Plant now, or wait until Fall?

opossums5(8WA/ Sunset6)June 8, 2013

This is the 2nd year the fig cutting has been growing in a small pot. It put on new growth this year and has one fig! My intent is to put it in the ground here in SW WA.
Can I do it now, or do I wait until the fall? It has been in bright shade on my deck and I left it there all (mild) winter, and I think the best place I have for it is only going to have partial sun. No idea of the variety, something oldfashioned.
Thanks for your help. Great forum!
BTW, for anyone wondering if their cutting is going to grow...I brought a piece home in my suitcase from SC in Nov 2010, and "heeled it in" in a shallow basket of dirt. My cousin's husband whacked a chunk off the tree he had grown from his grandmother's tree. In spring of 2012 I decided it wasn't going to do anything, dug it out to check for any little roots, threw it back in when I got distracted from putting it in the compost, and a week later it had leaves! After a year and a half! Sweet!

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wisner_gw wisner

I would wait until it goes dormant before putting it in the ground if you are not sure. You could put it in a larger pot if it has outgrown its pot.

    Bookmark   June 9, 2013 at 8:40PM
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you can wait until fall if it makes you feel safer but it's good to go in the ground now. just don't disturb the roots while planting it and keep it moist the first 3 weeks or so. I'm still planting potted fig trees in SC zone 8a but I wait until evening before planting or you can plant all day long on a rainy or overcast day.We both live in a much milder climate than wisner and with him living in Louisiana it probably is too late to the season to plant fig trees. Be sure to mulch your plant and amend your planting hole with plenty of organic matter and compost, a little lime never hurts either. also be sure to pick a site with no standing water ever. living in WA you should tons of rain and water can easily be the death of a fig tree so drainage is very very important. good luck and please be sure to post pictures of your fig as it ripens up.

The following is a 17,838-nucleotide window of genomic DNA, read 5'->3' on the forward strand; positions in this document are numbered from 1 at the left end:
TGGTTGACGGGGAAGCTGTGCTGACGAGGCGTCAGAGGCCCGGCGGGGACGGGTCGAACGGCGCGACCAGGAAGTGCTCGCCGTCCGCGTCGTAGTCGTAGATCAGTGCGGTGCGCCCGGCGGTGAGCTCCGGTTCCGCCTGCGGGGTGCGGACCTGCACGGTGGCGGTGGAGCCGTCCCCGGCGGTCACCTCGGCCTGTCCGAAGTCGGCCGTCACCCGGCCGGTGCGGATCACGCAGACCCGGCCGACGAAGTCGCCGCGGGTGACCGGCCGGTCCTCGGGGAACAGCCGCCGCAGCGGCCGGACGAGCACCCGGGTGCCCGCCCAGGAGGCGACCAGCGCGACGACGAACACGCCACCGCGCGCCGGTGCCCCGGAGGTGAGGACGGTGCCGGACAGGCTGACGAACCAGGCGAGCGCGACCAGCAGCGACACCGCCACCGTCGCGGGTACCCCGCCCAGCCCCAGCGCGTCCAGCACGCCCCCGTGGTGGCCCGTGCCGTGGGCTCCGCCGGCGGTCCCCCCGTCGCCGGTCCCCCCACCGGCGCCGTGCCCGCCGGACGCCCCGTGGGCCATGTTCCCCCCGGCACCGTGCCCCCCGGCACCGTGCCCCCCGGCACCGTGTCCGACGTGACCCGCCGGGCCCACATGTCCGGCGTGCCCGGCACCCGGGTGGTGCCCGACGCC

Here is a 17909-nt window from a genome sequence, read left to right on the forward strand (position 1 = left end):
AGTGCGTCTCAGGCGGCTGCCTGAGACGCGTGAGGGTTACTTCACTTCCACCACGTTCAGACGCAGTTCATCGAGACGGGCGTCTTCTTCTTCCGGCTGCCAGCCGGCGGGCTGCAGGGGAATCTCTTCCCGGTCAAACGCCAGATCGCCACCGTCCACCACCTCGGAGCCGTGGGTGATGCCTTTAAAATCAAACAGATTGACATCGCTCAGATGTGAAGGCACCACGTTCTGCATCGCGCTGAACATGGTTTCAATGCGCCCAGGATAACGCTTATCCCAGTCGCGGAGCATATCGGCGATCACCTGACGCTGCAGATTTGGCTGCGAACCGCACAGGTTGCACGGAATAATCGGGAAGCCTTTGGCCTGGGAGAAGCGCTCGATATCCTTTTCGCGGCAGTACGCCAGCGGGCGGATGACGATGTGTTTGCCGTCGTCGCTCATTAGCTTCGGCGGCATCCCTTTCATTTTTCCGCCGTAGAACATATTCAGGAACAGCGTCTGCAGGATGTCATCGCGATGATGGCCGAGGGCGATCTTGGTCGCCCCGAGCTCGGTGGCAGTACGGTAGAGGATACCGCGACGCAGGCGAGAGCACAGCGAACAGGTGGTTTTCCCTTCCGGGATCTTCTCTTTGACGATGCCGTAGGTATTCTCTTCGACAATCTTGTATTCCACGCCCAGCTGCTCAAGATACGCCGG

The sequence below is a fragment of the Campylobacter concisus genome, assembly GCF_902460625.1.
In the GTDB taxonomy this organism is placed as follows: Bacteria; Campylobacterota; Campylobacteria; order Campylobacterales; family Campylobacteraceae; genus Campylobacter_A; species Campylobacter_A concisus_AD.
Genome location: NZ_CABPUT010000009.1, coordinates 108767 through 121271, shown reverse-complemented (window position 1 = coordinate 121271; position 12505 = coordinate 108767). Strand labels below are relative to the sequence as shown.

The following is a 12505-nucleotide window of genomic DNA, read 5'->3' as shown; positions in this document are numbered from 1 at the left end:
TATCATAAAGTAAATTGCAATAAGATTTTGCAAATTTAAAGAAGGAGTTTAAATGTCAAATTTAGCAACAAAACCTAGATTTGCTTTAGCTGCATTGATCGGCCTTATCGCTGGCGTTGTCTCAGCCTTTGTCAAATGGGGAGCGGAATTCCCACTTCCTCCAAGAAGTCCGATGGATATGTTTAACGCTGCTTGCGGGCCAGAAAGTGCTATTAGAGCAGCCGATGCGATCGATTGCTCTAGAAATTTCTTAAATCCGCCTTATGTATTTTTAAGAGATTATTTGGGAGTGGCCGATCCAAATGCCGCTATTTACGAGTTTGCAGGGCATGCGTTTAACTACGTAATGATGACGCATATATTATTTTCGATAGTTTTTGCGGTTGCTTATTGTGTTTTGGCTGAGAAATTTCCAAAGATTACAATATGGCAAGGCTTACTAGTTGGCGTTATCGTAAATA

Bookmark   June 10, 2013 at 2:06AM
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opossums5(8WA/ Sunset6)

Thanks for your advice.
Shane, your comment on standing water...ever...has me wondering if I should grow it in a pot. We can usually count on at least one storm system per winter that will leave the whole yard ankle deep for a couple of days. I checked out the container fig section and saw one poster said they got hundreds of figs from a container grown tree. Maybe I should give it a bigger pot this year and take a cutting to try in the yard.